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Jo Clifton is the Politics Editor for the Austin Monitor.
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Wednesday, October 19, 2016 by Jo Clifton
Poll shows Zimmerman, Gallo vulnerable
Poll numbers for City Council Member Don Zimmerman and challenger Jimmy Flannigan show the two neck and neck in a race to represent District 6, according to two surveys conducted in September and October for the Austin Monitor by Public Policy Polling of North Carolina.
The most recent poll, which was conducted Oct. 13-15, shows Flannigan with 45 percent of the vote, Zimmerman with 43 percent and undecided voters with 13 percent. There are no other candidates in the race. The gap between the two is within the margin of error, which is plus or minus 6.4 percent.
Public Policy Polling conducted a similar poll for the Monitor Sept. 23-26, finding that Flannigan had support from 47 percent of those polled, Zimmerman had support from 42 percent and 11 percent were undecided. Again, the difference between the two candidates is within the margin of error.
The Monitor‘s pollster surveyed 259 District 6 voters in September and 234 in October. In each instance, 53 percent were identified as women and 47 percent were identified as men. In October, Democrats, Republicans and independents were equally divided among the respondents. Of those polled, 69 percent identified themselves as white, 12 percent as Hispanic, 9 percent as Asian and 4 percent as African-American, with 6 percent as “something else.” The breakdown was similar in September.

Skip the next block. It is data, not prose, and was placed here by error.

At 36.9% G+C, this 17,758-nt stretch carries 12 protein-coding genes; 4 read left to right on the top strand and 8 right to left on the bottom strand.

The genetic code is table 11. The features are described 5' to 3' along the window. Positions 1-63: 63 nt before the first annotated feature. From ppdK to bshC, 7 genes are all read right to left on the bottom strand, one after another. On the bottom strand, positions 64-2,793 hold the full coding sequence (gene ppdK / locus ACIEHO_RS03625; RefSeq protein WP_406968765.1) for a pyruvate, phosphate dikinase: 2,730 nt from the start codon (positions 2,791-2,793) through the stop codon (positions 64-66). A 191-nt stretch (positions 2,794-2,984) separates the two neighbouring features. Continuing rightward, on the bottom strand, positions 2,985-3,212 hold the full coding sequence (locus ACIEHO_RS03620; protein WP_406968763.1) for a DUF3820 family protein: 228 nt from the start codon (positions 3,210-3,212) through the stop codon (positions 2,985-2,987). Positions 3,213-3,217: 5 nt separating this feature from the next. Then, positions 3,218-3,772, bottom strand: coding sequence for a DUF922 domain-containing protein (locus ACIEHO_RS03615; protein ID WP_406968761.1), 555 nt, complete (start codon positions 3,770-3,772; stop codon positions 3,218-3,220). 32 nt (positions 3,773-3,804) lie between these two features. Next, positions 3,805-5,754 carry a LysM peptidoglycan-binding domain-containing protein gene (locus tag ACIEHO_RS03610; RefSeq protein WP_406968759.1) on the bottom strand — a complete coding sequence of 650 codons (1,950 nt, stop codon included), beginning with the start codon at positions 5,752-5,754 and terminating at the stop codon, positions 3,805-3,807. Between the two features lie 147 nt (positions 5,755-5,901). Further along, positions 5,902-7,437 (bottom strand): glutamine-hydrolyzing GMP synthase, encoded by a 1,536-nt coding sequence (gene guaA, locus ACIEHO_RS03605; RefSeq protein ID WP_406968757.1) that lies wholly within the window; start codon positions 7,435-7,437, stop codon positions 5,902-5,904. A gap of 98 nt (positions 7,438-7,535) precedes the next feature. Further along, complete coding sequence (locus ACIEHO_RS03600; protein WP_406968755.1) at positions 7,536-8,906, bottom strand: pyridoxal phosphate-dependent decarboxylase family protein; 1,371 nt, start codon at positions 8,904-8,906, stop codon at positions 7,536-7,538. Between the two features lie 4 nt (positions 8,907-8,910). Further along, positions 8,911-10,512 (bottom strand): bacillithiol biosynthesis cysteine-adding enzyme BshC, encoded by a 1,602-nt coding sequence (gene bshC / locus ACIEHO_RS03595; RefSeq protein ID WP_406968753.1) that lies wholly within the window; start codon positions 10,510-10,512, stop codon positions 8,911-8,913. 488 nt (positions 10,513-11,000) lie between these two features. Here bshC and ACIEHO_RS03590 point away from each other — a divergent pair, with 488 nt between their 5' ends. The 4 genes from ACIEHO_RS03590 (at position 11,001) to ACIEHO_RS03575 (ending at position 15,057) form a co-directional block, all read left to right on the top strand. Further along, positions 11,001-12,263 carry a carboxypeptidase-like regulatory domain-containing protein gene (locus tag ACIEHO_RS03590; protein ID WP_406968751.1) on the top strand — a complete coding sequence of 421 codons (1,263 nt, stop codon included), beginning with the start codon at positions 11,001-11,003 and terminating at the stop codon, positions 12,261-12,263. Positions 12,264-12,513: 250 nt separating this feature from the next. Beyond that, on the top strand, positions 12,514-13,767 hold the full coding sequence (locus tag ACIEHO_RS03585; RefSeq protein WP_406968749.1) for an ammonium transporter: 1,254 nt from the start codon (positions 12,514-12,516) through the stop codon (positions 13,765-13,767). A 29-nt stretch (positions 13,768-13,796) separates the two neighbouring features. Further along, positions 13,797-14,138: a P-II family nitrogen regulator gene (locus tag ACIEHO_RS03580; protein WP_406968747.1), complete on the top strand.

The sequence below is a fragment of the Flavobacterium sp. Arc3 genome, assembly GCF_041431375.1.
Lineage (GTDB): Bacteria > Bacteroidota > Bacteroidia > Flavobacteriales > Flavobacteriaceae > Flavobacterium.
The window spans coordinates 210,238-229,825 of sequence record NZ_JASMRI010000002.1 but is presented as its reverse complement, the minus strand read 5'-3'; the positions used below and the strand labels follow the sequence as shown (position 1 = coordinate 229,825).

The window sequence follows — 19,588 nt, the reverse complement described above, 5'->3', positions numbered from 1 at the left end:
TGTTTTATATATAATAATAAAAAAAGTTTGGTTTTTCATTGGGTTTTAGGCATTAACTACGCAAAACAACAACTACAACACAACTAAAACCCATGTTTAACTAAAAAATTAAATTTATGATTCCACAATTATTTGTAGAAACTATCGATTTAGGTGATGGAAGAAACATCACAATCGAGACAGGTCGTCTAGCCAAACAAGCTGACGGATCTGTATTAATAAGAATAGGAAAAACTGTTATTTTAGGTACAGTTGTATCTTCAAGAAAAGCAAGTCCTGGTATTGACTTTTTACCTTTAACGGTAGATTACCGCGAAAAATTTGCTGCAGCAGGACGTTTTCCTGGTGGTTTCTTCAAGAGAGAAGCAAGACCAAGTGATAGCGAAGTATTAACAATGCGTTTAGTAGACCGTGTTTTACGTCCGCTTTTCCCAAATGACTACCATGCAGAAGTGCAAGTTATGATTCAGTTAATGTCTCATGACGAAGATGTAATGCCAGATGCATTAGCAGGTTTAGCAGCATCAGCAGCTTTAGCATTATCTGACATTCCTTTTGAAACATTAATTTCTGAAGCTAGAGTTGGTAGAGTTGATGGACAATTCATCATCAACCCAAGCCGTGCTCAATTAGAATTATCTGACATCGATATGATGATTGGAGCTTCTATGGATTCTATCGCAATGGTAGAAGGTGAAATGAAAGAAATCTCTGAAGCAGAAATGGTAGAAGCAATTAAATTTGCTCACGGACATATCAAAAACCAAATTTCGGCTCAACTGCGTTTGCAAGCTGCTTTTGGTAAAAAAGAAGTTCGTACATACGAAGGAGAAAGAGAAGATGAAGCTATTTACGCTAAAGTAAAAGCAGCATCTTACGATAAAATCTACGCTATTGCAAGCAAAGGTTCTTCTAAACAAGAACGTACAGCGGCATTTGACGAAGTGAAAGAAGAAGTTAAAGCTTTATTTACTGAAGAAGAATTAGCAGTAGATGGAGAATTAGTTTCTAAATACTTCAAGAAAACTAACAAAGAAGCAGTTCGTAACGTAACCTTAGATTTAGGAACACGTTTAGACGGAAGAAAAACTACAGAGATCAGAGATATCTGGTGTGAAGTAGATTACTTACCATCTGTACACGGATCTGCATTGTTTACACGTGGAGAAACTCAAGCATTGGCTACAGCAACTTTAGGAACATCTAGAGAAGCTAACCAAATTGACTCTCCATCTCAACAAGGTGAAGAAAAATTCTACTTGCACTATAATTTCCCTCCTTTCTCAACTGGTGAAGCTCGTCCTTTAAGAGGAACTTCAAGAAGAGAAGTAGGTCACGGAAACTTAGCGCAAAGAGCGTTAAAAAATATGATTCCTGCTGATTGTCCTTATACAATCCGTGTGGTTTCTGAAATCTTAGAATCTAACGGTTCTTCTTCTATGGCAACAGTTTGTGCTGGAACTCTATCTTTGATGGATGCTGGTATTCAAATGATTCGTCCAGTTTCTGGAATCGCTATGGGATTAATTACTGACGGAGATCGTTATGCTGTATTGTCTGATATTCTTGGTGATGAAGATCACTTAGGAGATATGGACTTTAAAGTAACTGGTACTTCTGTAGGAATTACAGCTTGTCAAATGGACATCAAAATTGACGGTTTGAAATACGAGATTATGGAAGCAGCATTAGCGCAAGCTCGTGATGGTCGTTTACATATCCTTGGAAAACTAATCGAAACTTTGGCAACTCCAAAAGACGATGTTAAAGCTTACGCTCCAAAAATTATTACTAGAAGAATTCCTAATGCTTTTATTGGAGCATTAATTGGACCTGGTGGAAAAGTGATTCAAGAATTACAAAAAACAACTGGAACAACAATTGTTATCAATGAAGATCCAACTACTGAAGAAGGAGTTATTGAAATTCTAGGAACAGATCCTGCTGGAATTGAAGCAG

All of the polling was conducted by autodialing, or robocalling. It is illegal to use automated phone dialing machines to call cell phones, so the poll was conducted only among people with landlines.
Austin pollster Mark Littlefield has also been surveying voters in District 6. His polling results were very similar to what the North Carolina pollster found. For example, Littlefield polled 209 District 6 voters in mid-July, at which time he found 39 percent for Zimmerman and 37 percent or Flannigan, with 24 percent undecided.
More people have likely made up their minds since then, and Littlefield’s Sept. 20 poll of 300 voters showed 40 percent for Zimmerman and 44 percent for Flannigan. But, according to the poll, Zimmerman had only 1 percent more in his camp than in July, while Flannigan had gained 7 percent. Sixteen percent remain undecided in District 6, according to the poll, which was also conducted by autodialing, with a margin of error of plus or minus 5.6 percent.
Public Policy Polling also conducted polls for the Monitor in the District 7 and District 10 races and found the incumbents to be substantially ahead of their opponents.
However, while District 7 Council Member Leslie Pool appears to be headed toward victory in November, District 10 Council Member Sheri Gallo could be facing a runoff to hold onto her office.